fernwithy From: fernwithy Date: March 16th, 2006 01:49 am (UTC) (Link)
Yeah, we know the term "chest of drawers"--my grandmother has been known to use it, though of course it's pronounced "chestadrors"--but "dresser" has been common forever, and I think it throws people when they hear about it as a profession. There was a movie out called The Dresser lo, these many years ago, and it dealt with a person, not a piece of furniture, but that connection has never been made.

Like I told TDU, the "graduation" thing doesn't bother me personally, because I agree--we'd have seen it by now if it was a canon practice. However, that's more canon-picking than Brit-picking. Given the way the wizarding world is set up, there could be significant differences in educational culture. It kind of bothers me more the way yearly Yule Balls bother me. I honestly only made the Brit-picking comment as a way of acknowledging that I don't necessarily think fanfic writers have to get every single little detail completely right--and I'm on record as having said it--before going on to point out that, sheesh... you still need to get the big things right!
keridwen From: keridwen Date: March 16th, 2006 05:53 pm (UTC) (Link)
Y'know, it's funny...I use chest of drawers all the time, and "dresser" hardly ever. Maybe that's a West Coast versus East Coast thing?
thewhiteowl From: thewhiteowl Date: March 16th, 2006 11:01 pm (UTC) (Link)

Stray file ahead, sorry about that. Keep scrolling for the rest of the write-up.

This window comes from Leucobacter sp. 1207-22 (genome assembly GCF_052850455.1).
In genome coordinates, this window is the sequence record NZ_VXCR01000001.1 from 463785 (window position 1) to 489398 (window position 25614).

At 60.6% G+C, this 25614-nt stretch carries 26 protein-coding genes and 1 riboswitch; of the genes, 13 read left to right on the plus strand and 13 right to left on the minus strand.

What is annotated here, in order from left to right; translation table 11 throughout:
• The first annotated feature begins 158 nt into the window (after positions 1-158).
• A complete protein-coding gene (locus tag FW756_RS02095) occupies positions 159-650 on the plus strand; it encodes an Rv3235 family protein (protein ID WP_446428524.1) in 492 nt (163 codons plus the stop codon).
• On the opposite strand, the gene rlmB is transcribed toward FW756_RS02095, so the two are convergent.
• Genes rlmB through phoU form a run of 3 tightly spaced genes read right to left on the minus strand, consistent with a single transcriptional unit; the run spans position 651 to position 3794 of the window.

Over here, a dresser (furniture) is a thing which goes in the kitchen and holds plates.

http://www.millhouseantiques-ct.com/images/furnitur.jpg
fernwithy From: fernwithy Date: March 17th, 2006 05:10 am (UTC) (Link)
I think we call that a "Welsh dresser." But I'm not up on furniture terms, so I might be wrong.
story645 From: story645 Date: March 16th, 2006 02:18 am (UTC) (Link)
You want thought in a fic? Buh, buh, authors keep screwing up major things that common sense or life experience should dictate are just not on, so why would they get lil things right?
mamadeb From: mamadeb Date: March 16th, 2006 02:28 am (UTC) (Link)
Let me recommend the always interesting and useful hp_britglish, where you not only learn vocabulary and usage, but also sociology from all over Britain.
karintheswede From: karintheswede Date: March 16th, 2006 09:21 am (UTC) (Link)
My main fandom is one filled with minor British nobles of various kinds, and you would think that people would take the time to see how you adress a knight (who is in the books, no less!) But no, he's continually called sir Lastname.

Honorifics are, apparently, quite impossible to research. Or perhaps it's just research that's impossible, I don't know.
moonspinner From: moonspinner Date: March 16th, 2006 11:34 am (UTC) (Link)
But wouldn't it be easier on everyone to just take a moment before sitting down to write a setting to find out what the setting is like? Wouldn't it save time later? Not to mention maybe give you neat ideas about what you can do in your story that you might not otherwise have thought of?

Hey I agree with you 100%. Something in the same vein happens to me all the time when I write Star Wars fanfic. For example, I set a scene in Mon calamari and made the place very Earth-ish. Then I checked up on Wiki and found an extraordinary, but still workable terrain which made me develop an interesting sub-plot to boot. Research never hurts a story.